By Zara Fischer-Harrison
We’ve seen the Is it local? episode on Portlandia, and laughed at its ridiculousness. And we’ve seen the heirloom tomatoes at the farmers market with all of their charismatic bumps and scabs as we balk at the price tag. On menus we have read Red Fife wheat, or Berkshire Pork in an item’s ostentatious description. But why should we care?
Genetic biodiversity is losing steam. Noah would be sorely disappointed in the procession off that ark compared to a mere fifty years ago. In an effort to raise bigger organisms faster, shortsighted agriculturalists have been streamlining, and at the same time have been putting their own economic and environmental futures in jeopardy. The market favours those animals for which there is demand, and which turn a profit. The breeds that, instead, take their sweet time to grow, or have not yet had their time in the food-marketing spotlight, get the short end of the stick. Money speaks louder than good sense. The rare breeds become even rarer when there is no demand. With this in mind, asking where your chicken comes from at a restaurant, or what breed it is, or how it is raised, becomes an act of support for the perpetuation of interesting and endangered organisms. When the chef realizes that the customer would value eating, and pay for, Chanteclair chicken, the chef will add it to the menu, and in turn, farmers will have a reason to raise them. The Slow Food Ark of Taste is fundamentally based on this concept, putting those organisms that are on the verge of extinction, but which have unique and culinarily significant characteristics, at centre stage with the intention of helping to grow demand.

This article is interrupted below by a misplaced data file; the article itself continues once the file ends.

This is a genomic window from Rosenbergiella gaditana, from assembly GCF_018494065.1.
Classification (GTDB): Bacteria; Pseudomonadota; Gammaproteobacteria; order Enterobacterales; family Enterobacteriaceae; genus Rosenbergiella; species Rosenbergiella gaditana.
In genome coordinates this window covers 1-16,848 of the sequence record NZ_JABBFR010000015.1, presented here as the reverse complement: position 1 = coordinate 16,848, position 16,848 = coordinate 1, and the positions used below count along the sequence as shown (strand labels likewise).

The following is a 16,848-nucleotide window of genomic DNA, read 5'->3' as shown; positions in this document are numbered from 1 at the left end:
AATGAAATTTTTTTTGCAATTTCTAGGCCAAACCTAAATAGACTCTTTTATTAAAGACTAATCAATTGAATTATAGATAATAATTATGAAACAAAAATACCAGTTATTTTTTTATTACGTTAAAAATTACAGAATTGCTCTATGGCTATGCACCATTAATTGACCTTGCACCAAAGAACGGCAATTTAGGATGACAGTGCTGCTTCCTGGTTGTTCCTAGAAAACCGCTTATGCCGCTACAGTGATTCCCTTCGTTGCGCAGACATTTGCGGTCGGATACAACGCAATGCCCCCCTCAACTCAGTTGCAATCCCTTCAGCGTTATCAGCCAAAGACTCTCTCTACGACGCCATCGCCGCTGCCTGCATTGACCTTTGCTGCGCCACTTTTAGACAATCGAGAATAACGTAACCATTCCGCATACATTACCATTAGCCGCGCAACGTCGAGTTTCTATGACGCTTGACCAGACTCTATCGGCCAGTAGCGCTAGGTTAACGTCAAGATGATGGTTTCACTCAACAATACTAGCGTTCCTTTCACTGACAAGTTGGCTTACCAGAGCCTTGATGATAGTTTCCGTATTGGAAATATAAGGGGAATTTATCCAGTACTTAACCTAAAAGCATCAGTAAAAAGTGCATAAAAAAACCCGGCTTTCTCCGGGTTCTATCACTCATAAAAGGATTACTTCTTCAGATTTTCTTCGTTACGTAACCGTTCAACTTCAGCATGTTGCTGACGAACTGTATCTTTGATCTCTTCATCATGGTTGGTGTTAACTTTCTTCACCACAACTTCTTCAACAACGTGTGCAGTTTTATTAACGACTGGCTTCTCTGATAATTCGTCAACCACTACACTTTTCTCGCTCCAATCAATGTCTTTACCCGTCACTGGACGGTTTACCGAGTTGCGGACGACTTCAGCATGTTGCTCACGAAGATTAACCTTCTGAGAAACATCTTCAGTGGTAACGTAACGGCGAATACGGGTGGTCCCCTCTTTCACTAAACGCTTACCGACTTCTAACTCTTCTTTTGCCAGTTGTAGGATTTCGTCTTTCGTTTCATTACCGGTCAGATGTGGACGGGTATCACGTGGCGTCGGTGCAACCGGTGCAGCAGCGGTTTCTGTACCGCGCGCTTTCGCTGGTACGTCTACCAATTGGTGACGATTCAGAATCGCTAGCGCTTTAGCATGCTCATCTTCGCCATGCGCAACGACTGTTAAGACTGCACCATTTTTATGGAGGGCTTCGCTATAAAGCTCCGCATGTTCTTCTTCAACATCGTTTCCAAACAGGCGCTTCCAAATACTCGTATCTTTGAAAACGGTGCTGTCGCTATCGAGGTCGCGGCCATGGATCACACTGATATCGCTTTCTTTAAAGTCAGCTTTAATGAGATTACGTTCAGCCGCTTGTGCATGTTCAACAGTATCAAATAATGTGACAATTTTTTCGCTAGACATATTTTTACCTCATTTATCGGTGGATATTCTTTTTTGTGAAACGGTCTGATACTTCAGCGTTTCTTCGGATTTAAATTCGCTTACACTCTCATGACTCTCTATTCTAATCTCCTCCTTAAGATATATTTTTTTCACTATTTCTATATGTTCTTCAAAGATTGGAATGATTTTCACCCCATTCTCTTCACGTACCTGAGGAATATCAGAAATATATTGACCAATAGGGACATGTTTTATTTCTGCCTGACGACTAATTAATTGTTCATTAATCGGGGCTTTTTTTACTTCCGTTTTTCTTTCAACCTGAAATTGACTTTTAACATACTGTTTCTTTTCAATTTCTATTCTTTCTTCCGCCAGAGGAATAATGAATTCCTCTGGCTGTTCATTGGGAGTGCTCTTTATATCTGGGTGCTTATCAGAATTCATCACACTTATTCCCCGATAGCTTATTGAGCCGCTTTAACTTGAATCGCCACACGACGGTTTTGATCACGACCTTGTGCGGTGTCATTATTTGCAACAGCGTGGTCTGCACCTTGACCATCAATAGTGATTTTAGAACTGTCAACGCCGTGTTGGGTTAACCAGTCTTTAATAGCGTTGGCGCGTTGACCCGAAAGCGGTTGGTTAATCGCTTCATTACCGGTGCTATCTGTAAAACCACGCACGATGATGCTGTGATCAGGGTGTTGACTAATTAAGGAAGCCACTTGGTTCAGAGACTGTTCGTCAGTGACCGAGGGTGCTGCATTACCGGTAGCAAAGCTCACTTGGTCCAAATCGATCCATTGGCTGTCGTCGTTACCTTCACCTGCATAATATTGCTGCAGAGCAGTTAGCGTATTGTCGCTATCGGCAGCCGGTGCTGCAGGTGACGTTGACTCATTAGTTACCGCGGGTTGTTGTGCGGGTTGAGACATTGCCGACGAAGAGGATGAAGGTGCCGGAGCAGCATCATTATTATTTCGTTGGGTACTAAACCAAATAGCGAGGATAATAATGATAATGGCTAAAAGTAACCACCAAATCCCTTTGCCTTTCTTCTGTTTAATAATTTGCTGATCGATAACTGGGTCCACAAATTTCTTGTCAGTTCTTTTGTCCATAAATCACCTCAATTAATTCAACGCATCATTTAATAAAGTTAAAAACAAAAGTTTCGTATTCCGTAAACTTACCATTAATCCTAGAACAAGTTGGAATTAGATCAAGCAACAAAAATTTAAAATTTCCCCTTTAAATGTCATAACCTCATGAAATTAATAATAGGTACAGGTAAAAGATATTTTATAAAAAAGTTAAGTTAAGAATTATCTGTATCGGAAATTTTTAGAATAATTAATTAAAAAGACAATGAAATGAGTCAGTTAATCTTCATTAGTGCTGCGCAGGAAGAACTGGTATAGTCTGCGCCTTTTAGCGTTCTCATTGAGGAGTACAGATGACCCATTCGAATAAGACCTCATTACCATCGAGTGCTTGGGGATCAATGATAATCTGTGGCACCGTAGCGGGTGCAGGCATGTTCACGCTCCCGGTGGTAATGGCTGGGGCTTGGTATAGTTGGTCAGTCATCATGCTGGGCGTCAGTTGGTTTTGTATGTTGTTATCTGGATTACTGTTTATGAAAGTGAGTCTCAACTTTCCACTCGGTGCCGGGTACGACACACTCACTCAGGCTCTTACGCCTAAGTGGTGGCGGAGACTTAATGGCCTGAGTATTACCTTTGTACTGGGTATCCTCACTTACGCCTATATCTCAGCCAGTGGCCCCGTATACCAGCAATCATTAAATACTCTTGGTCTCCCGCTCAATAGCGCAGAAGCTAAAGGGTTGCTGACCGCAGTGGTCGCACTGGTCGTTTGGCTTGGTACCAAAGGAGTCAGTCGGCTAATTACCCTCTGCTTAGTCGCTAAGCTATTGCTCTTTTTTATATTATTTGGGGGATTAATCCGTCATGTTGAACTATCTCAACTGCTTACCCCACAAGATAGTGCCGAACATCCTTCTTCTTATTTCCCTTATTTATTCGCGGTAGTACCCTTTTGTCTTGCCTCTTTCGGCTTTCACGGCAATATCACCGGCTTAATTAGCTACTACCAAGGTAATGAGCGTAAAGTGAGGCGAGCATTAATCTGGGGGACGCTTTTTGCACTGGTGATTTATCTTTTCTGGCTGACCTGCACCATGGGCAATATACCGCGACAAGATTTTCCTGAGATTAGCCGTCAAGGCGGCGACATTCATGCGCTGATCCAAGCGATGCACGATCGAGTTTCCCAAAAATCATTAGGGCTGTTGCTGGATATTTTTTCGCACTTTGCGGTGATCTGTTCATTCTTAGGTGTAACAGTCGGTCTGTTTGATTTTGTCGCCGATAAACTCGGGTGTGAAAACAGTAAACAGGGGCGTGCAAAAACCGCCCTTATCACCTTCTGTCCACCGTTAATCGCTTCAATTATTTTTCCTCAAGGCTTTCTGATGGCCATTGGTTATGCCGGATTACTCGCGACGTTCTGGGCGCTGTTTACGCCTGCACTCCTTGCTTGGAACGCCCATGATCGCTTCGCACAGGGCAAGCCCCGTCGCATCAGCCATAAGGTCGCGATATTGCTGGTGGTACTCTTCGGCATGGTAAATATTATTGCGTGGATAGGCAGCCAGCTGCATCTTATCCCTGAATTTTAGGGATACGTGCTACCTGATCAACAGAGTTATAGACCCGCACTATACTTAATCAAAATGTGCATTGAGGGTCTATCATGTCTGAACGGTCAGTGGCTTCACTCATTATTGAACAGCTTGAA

Thankfully there are some exceptionally brilliant human beings who are doing what they can to keep the gene pool swimming strong for breeds that tend to be smaller, take longer to grow, or produce more delectable and historically significant yields. These farmers are taking care of our future. They see the value in raising plants and animals that do way more than just fill human tummies.
One such rare breed of pigs, called the Large Black, sometimes referred to as English Blacks, is making its mark on Vancouver Island. It is listed as critically endangered on the American Livestock Breeds Conservancy.
There are at least three farmers in the Cowichan Valley and Nanaimo with productive sows and boars, and one on Pender Island. There are only twelve breeders listed on Rare Breeds Canada across the entire country stewarding this gene pool, and they are going to have to work together to perpetuate the breed well enough not to compromise its integrity or distinction. At this point, the farmers on Vancouver Island are coming up against a roadblock. They would prefer to infuse genetic diversity even more so at a micro level into their herds. Because there are so few sows and boars that are being raised for production, rather than meat, inline breeding is beginning to reach its limits in the west. The Vancouver Island farmers are thinking about taking their best sows on a field trip, five provinces away, to set up wild love affairs with handsome Ontario boars. But what happens in Ontario, won’t stay in Ontario.
The sows will hopefully conceive, their litters birthed back home in the comfort of temperate BC. This all in an effort to increase supply to kitchens such as Organic Fair and the Sooke Harbour House. These docile, resilient, floppy-eared, pig powerhouses will grow to over 400lbs, and produce beautifully marbled and succulent flesh perfect for bacon and other porcine delights.
Originally published on Food and Passion